As if millions of inflators for defective Takata air bags needing replacement wasn’t bad enough, 400,000 will need to be replaced again. Word came down recently from sources at the Japanese safety equipment maker that, while 500,000 of the parts appear to be safe, according to U.S. safety regulators, 400,000 of those repaired are headed for a second round of recalls in certain U.S. vehicles. Meanwhile, motorists continue to be injured and auto insurance companies are still paying out claims for those and newer injuries.
At last count, the safety of more than 3 million replacement parts remained in question.
As a result of this uncertainty, an official at the National Highway Traffic Safety Administration told Reuters that it was up to Takata Corp and the carmakers to demonstrate that the remedy parts are safe for the life of the vehicle. Up until now, they have failed to do so, given the recalling of the 400,000 previously repaired vehicles. According to the NHTSA, a priority now exists to determine which of the replacement parts “are suspect and need to be replaced” again.
The reason for the second recall is that the replacement driver-side inflators of the estimated 400,000 vehicles use a potentially defective propellant wafer that is shaped like a batwing. Both the Takata and NHTSA sources confirmed the urgency of replacing the item
But, the overall numbers are staggering. For example – although Takata and its contract suppliers have been gradually ramping up shipments of replacement parts to manufacturers whose vehicles are affected by faulty equipment, there are nearly 34 million potentially defective and dangerous Takata air bags on the roads. Those air bags have inflators that could rupture, spraying metal fragments inside cars, and have been linked to at least six deaths and hundreds of injuries.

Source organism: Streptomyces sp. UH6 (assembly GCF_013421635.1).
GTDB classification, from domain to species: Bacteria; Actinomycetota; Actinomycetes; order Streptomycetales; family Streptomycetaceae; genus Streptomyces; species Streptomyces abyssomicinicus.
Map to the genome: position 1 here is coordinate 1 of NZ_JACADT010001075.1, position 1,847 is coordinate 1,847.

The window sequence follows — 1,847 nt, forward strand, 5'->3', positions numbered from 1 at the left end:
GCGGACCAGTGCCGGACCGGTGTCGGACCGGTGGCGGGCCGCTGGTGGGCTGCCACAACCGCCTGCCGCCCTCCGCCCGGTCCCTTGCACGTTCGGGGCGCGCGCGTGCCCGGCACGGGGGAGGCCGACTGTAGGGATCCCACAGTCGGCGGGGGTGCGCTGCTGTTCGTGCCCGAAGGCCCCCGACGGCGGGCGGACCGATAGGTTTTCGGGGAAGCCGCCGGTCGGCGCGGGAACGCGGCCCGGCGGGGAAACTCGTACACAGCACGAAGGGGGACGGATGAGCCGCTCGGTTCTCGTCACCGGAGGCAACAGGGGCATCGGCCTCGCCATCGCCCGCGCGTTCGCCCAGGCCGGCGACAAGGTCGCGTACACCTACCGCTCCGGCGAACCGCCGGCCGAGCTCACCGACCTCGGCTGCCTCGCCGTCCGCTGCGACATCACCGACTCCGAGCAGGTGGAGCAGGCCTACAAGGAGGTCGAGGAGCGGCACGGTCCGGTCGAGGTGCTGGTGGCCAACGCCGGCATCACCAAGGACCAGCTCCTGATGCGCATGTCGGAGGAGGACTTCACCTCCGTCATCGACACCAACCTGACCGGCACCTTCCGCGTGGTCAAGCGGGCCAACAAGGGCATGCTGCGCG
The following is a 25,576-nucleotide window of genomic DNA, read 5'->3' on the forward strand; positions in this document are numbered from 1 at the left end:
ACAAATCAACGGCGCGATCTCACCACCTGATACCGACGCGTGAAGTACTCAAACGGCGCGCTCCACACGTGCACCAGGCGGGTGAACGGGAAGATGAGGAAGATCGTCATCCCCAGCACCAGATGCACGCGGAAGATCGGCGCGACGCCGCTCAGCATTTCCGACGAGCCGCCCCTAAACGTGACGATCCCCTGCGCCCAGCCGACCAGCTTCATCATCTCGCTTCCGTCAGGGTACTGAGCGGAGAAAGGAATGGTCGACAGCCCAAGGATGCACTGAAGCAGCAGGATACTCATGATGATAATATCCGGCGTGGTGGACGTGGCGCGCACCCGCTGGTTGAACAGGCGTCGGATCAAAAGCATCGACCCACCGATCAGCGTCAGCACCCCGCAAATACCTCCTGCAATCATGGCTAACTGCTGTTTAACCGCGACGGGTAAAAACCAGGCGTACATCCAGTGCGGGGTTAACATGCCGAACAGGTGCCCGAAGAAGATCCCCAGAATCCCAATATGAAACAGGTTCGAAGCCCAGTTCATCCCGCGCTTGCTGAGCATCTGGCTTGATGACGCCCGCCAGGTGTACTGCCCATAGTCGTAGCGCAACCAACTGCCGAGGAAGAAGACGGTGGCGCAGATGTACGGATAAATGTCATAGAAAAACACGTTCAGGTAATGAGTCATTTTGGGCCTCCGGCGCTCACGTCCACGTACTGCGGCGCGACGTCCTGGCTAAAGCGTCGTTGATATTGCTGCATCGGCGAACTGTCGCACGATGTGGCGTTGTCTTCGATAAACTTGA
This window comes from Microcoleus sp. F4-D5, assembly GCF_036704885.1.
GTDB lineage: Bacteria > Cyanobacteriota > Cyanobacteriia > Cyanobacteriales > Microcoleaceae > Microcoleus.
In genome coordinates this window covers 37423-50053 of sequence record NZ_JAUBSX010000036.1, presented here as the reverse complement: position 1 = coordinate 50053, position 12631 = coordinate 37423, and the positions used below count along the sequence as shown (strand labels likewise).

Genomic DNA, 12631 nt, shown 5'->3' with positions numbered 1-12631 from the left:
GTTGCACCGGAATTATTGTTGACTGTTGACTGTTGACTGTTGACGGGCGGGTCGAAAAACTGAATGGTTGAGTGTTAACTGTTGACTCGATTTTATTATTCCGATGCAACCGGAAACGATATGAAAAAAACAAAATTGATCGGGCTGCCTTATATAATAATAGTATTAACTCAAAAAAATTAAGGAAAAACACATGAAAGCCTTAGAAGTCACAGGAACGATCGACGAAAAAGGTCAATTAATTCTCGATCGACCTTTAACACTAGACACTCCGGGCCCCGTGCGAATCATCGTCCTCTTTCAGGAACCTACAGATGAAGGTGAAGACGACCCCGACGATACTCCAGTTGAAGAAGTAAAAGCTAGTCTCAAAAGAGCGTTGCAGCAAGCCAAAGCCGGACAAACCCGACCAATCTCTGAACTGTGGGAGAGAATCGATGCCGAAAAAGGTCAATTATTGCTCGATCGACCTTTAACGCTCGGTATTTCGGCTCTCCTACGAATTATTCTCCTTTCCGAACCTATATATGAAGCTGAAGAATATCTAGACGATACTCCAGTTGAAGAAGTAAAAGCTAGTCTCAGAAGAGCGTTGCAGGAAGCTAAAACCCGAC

Before a House subcommittee hearing, a Takata executive told a panel that the company was phasing out the batwing propellant wafers and was “rapidly” reducing production of ammonium nitrate, a volatile chemical that has been linked to inflator ruptures. It was also reported that, so far this year, approximately 500,000 replacement parts were made for the Japanese company by outside suppliers, including TRW Automotive Inc. and Autoliv Inc. The replacement parts from TRW and Autoliv use a different chemical from the Takata-made inflators and are deemed safe.
The NHTSA expressed confidence with the products from those other suppliers, saying they had no reason to suspect any problems. And, Takata expects to provide at least 1 million inflators per month, by the end of the year, of which about 700,000 will be made by TRW, Autoliv and others.
Rather than wait, Honda Motor Co, one of Takata’s largest air bag customers, announced an expanded recall covering more than 5 million of their vehicles. In the official recall notice posted by the U.S. safety regulator, Honda said that an unspecified number of owners who had replacement parts installed since September 12, 2014, “received an inflator of a different design, and therefore are not included in this recall.”
This, of course, is good news for those vehicle owners. However, with the extent of the recall due to the defective and potentially harmful air bags, drivers have to use caution in the event of an accident and the deployment of the Takata equipment.
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If you’re one of the 400,000 repeat recalls, do you plan on going through the process again? Feel free to share your thoughts in the comments section below.